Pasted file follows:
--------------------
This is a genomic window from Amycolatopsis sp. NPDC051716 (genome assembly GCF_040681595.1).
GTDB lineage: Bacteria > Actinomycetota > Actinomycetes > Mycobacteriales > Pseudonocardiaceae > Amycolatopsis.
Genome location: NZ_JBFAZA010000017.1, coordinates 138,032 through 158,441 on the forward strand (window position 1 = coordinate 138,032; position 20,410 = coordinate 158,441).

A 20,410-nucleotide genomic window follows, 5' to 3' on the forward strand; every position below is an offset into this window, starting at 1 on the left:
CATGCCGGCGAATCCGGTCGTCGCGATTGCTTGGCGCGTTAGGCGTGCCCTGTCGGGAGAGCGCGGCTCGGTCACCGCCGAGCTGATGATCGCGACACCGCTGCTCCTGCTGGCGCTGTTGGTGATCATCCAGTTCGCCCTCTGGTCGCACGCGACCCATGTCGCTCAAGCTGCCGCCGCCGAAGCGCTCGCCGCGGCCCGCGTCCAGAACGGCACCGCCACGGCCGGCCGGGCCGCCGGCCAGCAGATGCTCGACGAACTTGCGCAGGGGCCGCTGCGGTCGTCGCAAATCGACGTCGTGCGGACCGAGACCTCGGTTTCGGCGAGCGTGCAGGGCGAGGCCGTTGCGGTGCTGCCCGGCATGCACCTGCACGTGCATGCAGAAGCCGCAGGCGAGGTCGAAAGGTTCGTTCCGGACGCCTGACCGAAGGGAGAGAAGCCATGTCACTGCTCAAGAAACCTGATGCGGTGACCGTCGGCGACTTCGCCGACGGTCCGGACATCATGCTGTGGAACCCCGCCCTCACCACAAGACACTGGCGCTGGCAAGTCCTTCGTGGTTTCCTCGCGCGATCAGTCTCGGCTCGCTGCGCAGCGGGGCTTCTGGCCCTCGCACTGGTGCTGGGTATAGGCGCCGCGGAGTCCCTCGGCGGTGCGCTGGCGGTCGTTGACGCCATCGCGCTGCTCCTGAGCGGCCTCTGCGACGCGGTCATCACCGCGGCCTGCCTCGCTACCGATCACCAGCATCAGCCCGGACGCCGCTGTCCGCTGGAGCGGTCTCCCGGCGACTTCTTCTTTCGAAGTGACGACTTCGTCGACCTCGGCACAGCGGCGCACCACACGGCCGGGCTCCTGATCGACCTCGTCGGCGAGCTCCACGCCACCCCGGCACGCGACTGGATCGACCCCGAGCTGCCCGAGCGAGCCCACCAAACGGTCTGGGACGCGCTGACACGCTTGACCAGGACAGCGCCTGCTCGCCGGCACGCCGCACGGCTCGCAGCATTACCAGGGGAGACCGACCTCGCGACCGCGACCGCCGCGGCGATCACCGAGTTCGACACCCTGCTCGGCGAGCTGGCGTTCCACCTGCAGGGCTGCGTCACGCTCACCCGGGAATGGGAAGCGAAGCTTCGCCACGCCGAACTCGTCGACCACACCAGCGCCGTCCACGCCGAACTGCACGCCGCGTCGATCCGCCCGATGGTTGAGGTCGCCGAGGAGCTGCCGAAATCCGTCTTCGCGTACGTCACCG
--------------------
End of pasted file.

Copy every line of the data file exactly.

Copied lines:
This is a genomic window from Amycolatopsis sp. NPDC051716 (genome assembly GCF_040681595.1).
GTDB lineage: Bacteria > Actinomycetota > Actinomycetes > Mycobacteriales > Pseudonocardiaceae > Amycolatopsis.
Genome location: NZ_JBFAZA010000017.1, coordinates 138,032 through 158,441 on the forward strand (window position 1 = coordinate 138,032; position 20,410 = coordinate 158,441).

A 20,410-nucleotide genomic window follows, 5' to 3' on the forward strand; every position below is an offset into this window, starting at 1 on the left:
CATGCCGGCGAATCCGGTCGTCGCGATTGCTTGGCGCGTTAGGCGTGCCCTGTCGGGAGAGCGCGGCTCGGTCACCGCCGAGCTGATGATCGCGACACCGCTGCTCCTGCTGGCGCTGTTGGTGATCATCCAGTTCGCCCTCTGGTCGCACGCGACCCATGTCGCTCAAGCTGCCGCCGCCGAAGCGCTCGCCGCGGCCCGCGTCCAGAACGGCACCGCCACGGCCGGCCGGGCCGCCGGCCAGCAGATGCTCGACGAACTTGCGCAGGGGCCGCTGCGGTCGTCGCAAATCGACGTCGTGCGGACCGAGACCTCGGTTTCGGCGAGCGTGCAGGGCGAGGCCGTTGCGGTGCTGCCCGGCATGCACCTGCACGTGCATGCAGAAGCCGCAGGCGAGGTCGAAAGGTTCGTTCCGGACGCCTGACCGAAGGGAGAGAAGCCATGTCACTGCTCAAGAAACCTGATGCGGTGACCGTCGGCGACTTCGCCGACGGTCCGGACATCATGCTGTGGAACCCCGCCCTCACCACAAGACACTGGCGCTGGCAAGTCCTTCGTGGTTTCCTCGCGCGATCAGTCTCGGCTCGCTGCGCAGCGGGGCTTCTGGCCCTCGCACTGGTGCTGGGTATAGGCGCCGCGGAGTCCCTCGGCGGTGCGCTGGCGGTCGTTGACGCCATCGCGCTGCTCCTGAGCGGCCTCTGCGACGCGGTCATCACCGCGGCCTGCCTCGCTACCGATCACCAGCATCAGCCCGGACGCCGCTGTCCGCTGGAGCGGTCTCCCGGCGACTTCTTCTTTCGAAGTGACGACTTCGTCGACCTCGGCACAGCGGCGCACCACACGGCCGGGCTCCTGATCGACCTCGTCGGCGAGCTCCACGCCACCCCGGCACGCGACTGGATCGACCCCGAGCTGCCCGAGCGAGCCCACCAAACGGTCTGGGACGCGCTGACACGCTTGACCAGGACAGCGCCTGCTCGCCGGCACGCCGCACGGCTCGCAGCATTACCAGGGGAGACCGACCTCGCGACCGCGACCGCCGCGGCGATCACCGAGTTCGACACCCTGCTCGGCGAGCTGGCGTTCCACCTGCAGGGCTGCGTCACGCTCACCCGGGAATGGGAAGCGAAGCTTCGCCACGCCGAACTCGTCGACCACACCAGCGCCGTCCACGCCGAACTGCACGCCGCGTCGATCCGCCCGATGGTTGAGGTCGCCGAGGAGCTGCCGAAATCCGTCTTCGCGTACGTCACCG